Ebbs and Flows: Fishing industry faces challenges, reaps rewards

An hour before daylight, Fisherman Jerry McClosky is up preparing himself for his day. He sets out his fishing gear, dropping lines with hooks behind the boat, where it stays until the sun sets every day.

 The salmon season runs from May to October, and while some days can be an endless trolling with little to no salmon, other days the moment the gear is dropped there’s no time to finish a cup of morning coffee.

“The springs begin to bounce and the blood starts to flow as there fish start coming aboard,” McClosky said. “To a fisherman, there is no better feeling. All of this on top of the weather and swells make it a dangerous and exciting job.”

McClosky grew up around fishing. His father and uncle fished salmon in Alaska, and the stories about fishing trips and his father’s excitement over the catches stuck with him. He was invited to work by a friend and has been doing it ever since.

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Fisherman Jerry McCloskey holds up a fish he caught. Despite the challenges his industry faces, he said he loves his job.

“I want to do this because this is what I love,” he said. “You never know what the day will bring, but you do know no two days will be the same. As fishermen, we get to see things only a small percentage of people get to see and enjoy. People pay big money to go out and see what we see at work.”

Although the salmon fishing industry in Oregon has historically been strong, in the past three years the salmon fishery has been declared a disaster by the federal government. In 2017, the landings were 267,000 pounds and $2.1 million valued to the fishermen; a sharp decline from 2014, when the industry landed 2.7 million pounds and valued $14.8 million to the Fishermen, according to Nancy Fitzpatrick at the Salmon and Albacore Commission.

The California drought has meant that there have been fewer fish to catch. And in an attempt to boost fish populations on specific runs, wildlife managers have placed catch quotas on salmon for certain runs. For example, there is a 50-fish per boat, per week quota on salmon from the Klamath River to keep the population from being over harvested.

The constraints push larger boats farther up and down the coast to follow the fish. Smaller boats can’t do that.

For McClosky and other fishermen, the impact of the decline has been tremendous. The loss of  income has lead some fishermen to bankruptcy and the loss of their boat.

“The bills never stop coming, so when the fish do it hurts a lot of families,” he said.

As of Oct. 23, fishermen landed 323,797 pounds of salmon valued at $2.7 million. That’s better than last year, but the commission is still going to petition the government to declare 2018 a disaster as well.

“We have no control over what’s out there in the ocean,” she said. “Like farmers, we say next year will be better.”

Beyond the shortage of fish, fishermen face other challenges.

Fishermen get ice from the plants they sell the fish to before they head out each day, but sometimes the plants run out of ice. When that happens it puts more strain on the fishermen because they can’t go out without it.

Many fishermen struggle to assemble and keep a crew. There’s a lot of turnover from people who either want to buy and manage their own boat, or would prefer a job on land.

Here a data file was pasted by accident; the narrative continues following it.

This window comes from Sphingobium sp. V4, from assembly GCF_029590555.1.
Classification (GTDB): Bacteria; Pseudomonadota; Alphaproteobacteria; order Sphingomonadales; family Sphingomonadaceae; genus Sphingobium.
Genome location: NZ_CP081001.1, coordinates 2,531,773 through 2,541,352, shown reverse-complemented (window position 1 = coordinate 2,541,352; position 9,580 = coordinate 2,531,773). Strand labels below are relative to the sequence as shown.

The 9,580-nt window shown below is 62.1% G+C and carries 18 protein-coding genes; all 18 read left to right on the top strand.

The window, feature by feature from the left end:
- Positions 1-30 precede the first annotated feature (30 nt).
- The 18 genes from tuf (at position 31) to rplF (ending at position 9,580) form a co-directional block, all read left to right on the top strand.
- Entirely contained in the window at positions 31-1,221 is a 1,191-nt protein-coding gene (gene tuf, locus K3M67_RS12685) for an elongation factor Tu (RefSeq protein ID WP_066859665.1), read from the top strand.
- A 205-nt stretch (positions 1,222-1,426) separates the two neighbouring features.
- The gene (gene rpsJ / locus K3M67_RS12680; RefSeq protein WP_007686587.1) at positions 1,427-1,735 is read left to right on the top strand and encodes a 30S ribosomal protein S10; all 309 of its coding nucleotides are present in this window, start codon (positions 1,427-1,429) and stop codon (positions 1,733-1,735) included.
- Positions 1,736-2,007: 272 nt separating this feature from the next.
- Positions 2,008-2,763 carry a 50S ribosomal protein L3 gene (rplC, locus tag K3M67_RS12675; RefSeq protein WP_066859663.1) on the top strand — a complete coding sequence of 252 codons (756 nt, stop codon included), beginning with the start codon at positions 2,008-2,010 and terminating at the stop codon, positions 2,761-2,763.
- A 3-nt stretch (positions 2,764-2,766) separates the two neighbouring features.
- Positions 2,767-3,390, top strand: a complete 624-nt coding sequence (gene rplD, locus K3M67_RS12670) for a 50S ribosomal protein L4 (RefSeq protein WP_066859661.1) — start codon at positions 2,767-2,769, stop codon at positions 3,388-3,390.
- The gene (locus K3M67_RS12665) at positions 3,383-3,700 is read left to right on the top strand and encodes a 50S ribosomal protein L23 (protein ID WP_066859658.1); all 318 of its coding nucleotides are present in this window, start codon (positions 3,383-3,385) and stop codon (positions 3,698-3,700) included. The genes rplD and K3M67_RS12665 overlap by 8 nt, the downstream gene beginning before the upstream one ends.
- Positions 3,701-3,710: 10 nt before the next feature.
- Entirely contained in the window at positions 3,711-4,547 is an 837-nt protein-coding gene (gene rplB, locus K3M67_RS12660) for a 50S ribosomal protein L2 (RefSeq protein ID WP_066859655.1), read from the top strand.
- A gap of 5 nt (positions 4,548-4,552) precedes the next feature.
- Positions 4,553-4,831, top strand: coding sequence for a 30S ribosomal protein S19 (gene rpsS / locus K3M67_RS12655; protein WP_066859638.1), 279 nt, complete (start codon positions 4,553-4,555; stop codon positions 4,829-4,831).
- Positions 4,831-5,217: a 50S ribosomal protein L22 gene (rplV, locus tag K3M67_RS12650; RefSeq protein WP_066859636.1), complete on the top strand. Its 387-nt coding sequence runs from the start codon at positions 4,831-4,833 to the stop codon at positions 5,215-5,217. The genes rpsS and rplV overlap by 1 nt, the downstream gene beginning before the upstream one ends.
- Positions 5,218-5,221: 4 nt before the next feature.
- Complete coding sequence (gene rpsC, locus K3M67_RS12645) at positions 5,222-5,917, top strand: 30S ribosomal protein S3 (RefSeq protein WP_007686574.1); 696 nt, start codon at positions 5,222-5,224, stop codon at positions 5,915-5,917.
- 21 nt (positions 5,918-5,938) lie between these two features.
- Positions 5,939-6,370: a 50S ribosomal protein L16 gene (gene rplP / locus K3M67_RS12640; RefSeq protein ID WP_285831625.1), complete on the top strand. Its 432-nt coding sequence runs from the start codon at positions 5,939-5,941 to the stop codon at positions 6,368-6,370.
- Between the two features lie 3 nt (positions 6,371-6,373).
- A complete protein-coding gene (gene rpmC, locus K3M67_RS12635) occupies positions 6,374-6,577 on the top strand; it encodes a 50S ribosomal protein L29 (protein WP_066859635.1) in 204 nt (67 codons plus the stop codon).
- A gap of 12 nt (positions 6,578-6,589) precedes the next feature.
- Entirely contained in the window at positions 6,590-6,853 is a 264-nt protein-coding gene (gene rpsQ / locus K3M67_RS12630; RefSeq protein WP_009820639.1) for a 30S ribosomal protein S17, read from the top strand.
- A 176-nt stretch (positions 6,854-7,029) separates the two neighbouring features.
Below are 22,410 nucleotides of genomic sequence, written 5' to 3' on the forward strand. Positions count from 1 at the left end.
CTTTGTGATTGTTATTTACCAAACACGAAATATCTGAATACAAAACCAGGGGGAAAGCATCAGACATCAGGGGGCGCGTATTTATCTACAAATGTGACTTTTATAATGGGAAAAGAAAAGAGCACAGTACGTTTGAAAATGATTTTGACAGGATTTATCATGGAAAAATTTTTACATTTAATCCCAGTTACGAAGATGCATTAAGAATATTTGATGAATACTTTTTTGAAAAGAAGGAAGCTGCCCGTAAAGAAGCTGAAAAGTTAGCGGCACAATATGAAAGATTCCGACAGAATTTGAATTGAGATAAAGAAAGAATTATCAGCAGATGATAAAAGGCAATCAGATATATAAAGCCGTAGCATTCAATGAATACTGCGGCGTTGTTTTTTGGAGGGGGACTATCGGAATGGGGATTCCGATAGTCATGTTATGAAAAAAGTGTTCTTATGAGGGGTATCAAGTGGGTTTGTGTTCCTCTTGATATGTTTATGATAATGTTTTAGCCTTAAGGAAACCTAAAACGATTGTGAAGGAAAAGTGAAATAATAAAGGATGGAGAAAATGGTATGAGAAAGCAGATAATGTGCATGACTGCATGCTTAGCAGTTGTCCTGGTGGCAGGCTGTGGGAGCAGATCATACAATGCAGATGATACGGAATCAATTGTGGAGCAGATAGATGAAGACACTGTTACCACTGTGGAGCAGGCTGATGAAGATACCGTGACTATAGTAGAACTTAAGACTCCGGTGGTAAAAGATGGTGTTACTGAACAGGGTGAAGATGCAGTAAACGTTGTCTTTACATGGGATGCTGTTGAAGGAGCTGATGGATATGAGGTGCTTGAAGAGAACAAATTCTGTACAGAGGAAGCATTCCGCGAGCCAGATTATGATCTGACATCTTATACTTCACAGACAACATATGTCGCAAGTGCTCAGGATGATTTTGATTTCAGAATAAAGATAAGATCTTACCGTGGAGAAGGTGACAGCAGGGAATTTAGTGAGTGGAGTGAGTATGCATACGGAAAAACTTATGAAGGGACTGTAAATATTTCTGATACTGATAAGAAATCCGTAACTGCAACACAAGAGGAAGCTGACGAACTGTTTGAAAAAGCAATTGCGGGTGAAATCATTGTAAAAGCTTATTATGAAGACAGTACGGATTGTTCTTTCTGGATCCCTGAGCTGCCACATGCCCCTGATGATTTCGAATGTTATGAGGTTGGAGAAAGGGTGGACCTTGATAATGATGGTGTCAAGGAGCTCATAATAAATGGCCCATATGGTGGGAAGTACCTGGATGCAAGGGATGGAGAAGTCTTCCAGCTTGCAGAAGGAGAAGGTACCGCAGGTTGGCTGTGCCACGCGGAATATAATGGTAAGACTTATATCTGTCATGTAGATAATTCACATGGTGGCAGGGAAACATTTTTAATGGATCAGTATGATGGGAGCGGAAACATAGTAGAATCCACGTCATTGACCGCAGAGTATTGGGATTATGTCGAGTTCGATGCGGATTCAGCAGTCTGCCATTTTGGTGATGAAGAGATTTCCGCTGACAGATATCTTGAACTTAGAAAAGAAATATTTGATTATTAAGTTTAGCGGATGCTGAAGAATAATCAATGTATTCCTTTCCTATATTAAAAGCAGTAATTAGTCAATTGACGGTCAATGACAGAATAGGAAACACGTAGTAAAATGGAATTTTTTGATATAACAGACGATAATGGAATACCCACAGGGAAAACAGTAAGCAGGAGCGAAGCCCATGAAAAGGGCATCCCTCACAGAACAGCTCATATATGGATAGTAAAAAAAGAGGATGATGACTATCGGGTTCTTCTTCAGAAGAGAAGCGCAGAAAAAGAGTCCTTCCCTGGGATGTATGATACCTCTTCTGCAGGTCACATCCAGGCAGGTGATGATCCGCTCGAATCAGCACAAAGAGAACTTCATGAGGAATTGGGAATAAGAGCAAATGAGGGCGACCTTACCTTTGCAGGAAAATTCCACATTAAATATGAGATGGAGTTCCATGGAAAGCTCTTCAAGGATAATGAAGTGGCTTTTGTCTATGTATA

With the struggles salmon and albacore fishermen are seeing, Fitzpatrick said that many fishermen have started to diversify and switch over to crab after the early fishing seasons end; in Oregon, crabbing season starts in December and goes into August.

 This is a lucrative strategy, seeing as in 2017 crab landings broke a record at 23 million pounds and $74 million in value to the fishermen.

John Corbin, a fisherman and chairman of the Dungeness Crab Commission, started fishing in high school. He worked on sport salmon fishing charter boats before he joined the Air Force. After his deployment, he was only home for an hour before the call came in asking if he wanted to go fishing — that was 40 years ago.

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(Photo provided by John Corbin): John Corbin, chairman of the Dungness Crab Commission and fisherman, poses next to his boat with his granddaughter, Maisy. He has been in the industry for around 40 years.

“For a crabber or any fisher, it takes an entrepreneurial spirit,” he said.  “It could be compared to Gold Rush days. The season opens and it’s like, ‘Go for it; catch as much as you can.’”

Corbin crabs in Oregon, Washington, California and Alaska, and owns three boats. He said that last season was better than expected, and the researchers with the commission are projecting around 25 million for 2018.

Dungeness crab Commission Executive Director Hugh Link said  larger boats will commonly fish for the first four to eight weeks in local waters before moving onto another fishery in Alaska or shifting to shrimp. That gives smaller boats that depend on that fishery an opportunity to continue to catch more. 

“Access to the resource is most important,” Link said. “We’re sharing the sea.”

Corbin said fishermen are conservation-minded individuals, and they are very concerned about the balance of the ocean. 

“We understand that we can’t go out and fish every last crab and fish,” he said. “We’re working to ensure there’s a resource and ocean out there in the future for all of us.”

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